>• Must communicate effectively, orally and in written form.
      >• Must perform public education and awareness training or
      >presentations to the public.
      >QUALIFICATION REQUIREMENTS:
      >Education and Training:
      >Graduation from high school or possession of a General Educational
      >Development (GED) High School Equivalency
      >certificate. To receive full credit for education/training applicant
      >must submit transcripts, certificates, diploma, etc.
      >Experience:
      >Must have some background and experience as a health provider,
      >cardiopulmonary resuscitation, or basic first
      >aid.(Preferred)
      >License/Certification Requirements:
      >Must possess a valid state drivers license; (must pass a physical
      >examination; as a condition of employment, must obtain
      >and maintain state certification as Emergency Medical Technician-
      >Basic (EMT B/II) within six (6) months after date of
      >employment; must complete a multi-media first aid training program
      >within six (6) months after date of employment.
      >PREFERRED)
      >Special Knowledge, Skills and Abilities:
      >Knowledge of Basic first aid treatment; of Basic medical
      >terminology; skilled in operating a motor vehicle in emergency
      >situations;
      >ability to communicate in Navajo/English languages; lift heavy
      >objects; work rotation schedule; maintain emotional and mental
      >stability in emergency situations; utilize quick and prudent
      >judgment in emergency situations.
      >THE NAVAJO NATION GIVES PREFERENCE TO ELIGIBLE AND QUALIFIED
      >APPLICANTS IN ACCORDANCE
      >WITH THE NAVAJO PREFERENCE IN EMPLOYMENT ACT. REVISED 06/05/03
      >***************************************
      >20. Bureau of Indian Affairs Begins Negotiated Rulemaking
      >
      >The Bureau of Indian Affairs will begin Negotiated Rulemaking as
      >required in the No Child left Behind on June 13, 2003 in
      >Albuquerque, NM. Under section 1138 of the Act, the Secretary of the
      >Interior must develop proposed regulations related to several
      >specific areas of Indian education using negotiated rulemaking. The
      >Secretary has selected Federal and tribal representatives to
      >represent the interests that will be significantly affected by the
      >final rule to serve as an advisory committee to negotiate and
      >provide recommendations for the proposed rule. Negotiated rulemaking
      >allows the Department of the Interior, Bureau of Indian Affairs,
      >Office of Indian Education Programs, and the affected tribal
      >interest on the committee to discuss possible approaches to various
      >issues and to negotiate the content of the regulations before the a
      >proposed rule is published. It also allows the parties to share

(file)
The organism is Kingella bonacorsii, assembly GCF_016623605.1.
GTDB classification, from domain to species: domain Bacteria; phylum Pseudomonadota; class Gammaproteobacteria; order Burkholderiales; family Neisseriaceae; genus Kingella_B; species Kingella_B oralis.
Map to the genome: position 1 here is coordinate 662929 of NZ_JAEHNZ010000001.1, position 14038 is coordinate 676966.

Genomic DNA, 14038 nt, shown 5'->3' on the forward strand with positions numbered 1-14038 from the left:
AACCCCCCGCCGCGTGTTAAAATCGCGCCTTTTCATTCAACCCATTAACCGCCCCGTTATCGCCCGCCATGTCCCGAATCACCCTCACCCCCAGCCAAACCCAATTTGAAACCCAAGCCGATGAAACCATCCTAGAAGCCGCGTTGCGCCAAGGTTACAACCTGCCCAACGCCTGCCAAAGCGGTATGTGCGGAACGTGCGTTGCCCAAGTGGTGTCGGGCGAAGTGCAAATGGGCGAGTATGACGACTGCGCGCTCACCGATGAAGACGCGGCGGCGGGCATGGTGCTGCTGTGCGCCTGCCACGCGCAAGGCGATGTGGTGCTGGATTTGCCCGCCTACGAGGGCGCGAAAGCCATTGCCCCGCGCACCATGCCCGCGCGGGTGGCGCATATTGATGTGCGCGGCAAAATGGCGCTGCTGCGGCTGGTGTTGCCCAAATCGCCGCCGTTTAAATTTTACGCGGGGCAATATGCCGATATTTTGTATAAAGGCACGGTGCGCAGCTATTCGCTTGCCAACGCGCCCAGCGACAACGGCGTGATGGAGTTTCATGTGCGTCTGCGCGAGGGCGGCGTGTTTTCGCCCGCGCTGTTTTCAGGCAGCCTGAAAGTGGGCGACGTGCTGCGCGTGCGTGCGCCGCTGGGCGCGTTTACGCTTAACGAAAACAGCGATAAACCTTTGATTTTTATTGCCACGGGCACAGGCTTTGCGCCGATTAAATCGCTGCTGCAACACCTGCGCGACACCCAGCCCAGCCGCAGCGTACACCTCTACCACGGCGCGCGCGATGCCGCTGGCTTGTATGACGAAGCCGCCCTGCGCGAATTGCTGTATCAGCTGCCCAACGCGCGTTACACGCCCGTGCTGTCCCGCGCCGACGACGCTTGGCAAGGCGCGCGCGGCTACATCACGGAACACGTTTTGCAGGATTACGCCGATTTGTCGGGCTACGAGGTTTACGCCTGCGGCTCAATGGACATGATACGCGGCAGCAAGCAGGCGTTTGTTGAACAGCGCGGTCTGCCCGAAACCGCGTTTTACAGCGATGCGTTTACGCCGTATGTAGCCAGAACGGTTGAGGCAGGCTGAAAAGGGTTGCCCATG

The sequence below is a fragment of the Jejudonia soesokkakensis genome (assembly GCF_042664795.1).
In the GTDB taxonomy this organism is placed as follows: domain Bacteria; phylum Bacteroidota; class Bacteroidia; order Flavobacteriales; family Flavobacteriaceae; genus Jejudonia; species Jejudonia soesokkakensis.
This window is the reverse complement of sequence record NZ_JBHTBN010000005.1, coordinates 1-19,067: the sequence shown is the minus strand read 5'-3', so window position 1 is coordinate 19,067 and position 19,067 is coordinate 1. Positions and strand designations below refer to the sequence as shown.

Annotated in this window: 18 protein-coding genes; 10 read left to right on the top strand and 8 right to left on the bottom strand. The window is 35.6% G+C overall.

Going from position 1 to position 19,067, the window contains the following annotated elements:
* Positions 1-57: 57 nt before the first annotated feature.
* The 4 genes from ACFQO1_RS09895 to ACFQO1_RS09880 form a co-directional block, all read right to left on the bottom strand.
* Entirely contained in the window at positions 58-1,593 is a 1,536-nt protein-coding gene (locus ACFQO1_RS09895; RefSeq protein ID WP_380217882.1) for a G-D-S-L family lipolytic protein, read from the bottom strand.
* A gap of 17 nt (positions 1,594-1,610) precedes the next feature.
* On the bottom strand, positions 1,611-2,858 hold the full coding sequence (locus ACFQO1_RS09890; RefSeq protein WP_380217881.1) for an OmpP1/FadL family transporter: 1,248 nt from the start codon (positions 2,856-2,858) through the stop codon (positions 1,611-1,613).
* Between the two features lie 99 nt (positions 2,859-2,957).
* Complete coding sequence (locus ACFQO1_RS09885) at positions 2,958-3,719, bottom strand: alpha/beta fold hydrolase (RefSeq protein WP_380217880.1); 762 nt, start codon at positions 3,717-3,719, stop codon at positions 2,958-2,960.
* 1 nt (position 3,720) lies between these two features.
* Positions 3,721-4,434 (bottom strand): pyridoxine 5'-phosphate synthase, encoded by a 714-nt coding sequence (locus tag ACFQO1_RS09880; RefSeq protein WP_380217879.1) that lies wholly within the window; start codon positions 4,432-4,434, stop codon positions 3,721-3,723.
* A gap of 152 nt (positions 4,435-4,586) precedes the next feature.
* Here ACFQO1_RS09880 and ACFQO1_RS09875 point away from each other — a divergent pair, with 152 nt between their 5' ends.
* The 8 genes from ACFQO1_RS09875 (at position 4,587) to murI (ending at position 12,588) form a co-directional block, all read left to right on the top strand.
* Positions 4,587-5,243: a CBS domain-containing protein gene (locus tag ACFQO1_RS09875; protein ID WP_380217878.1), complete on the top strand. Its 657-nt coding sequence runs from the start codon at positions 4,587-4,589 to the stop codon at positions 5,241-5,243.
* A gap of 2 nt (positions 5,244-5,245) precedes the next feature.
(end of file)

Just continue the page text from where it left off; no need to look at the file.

>information, knowledge, expertise, and technical abilities and to
      >resolve their concerns about the rule before publication. The
      >Committee will operate by consensus agreement of all the interests
      >represented on the Committee.
      >***************************************
      >Message from ASU Wassaja Moderator
      >
      >We thank our subscribers and other listserv groups for their
      >contribution to this WASSAJA posting.
      >
      >The announcements contained in this e-mail were obtained from the
      >following sources:
      >H-Net Academic announcements webpage of Michigan State University
      >http://www2.h-net.msu.edu/announce/
      >White Mountain Apache Tribe website http://www.wmat.nsn.us/
      >National Association for Multicultural Education NAME-MCE Listserv
      >NAME-MCE@...
      >Native American Sports Council website at http://nascsports.org/
      >
      >Suresh Ramkumar
      >Moderator, WASSAJA listserv
      >Center for Indian Education
      >Arizona State University
      >
      >**********************************************************
      >Message from the NativeShare Moderator:
      >We would also like to thank the Arizona State University Wassaja
      >list serve for their important contributions and all the subscribers
      >that take the time to forward information for the educational
      >digest!! ~~~~Alyssa Burhans, NativeShare Owner/Moderator
      >
      >
      >
      >
      >Dear NativeShare Subscribers,
      >
      >We truly believe in the service that NativeShare provides, that's why we
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      >If you have any questions or comments regarding this service, please do
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      >Thank you,
      >Alyssa Burhans, NativeShare Owner/Moderator
      >Jennifer Villalobos, Moderator
      >
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      Mansel A. Nelson
      Program Coordinator Voice 928 523 1275 / 1496
      Environmental Education Outreach Program Fax 928 523 1280
      Institute for Tribal Environmental Professionals mansel.nelson@...
      PO Box 5765
      Northern Arizona University Hanley Hall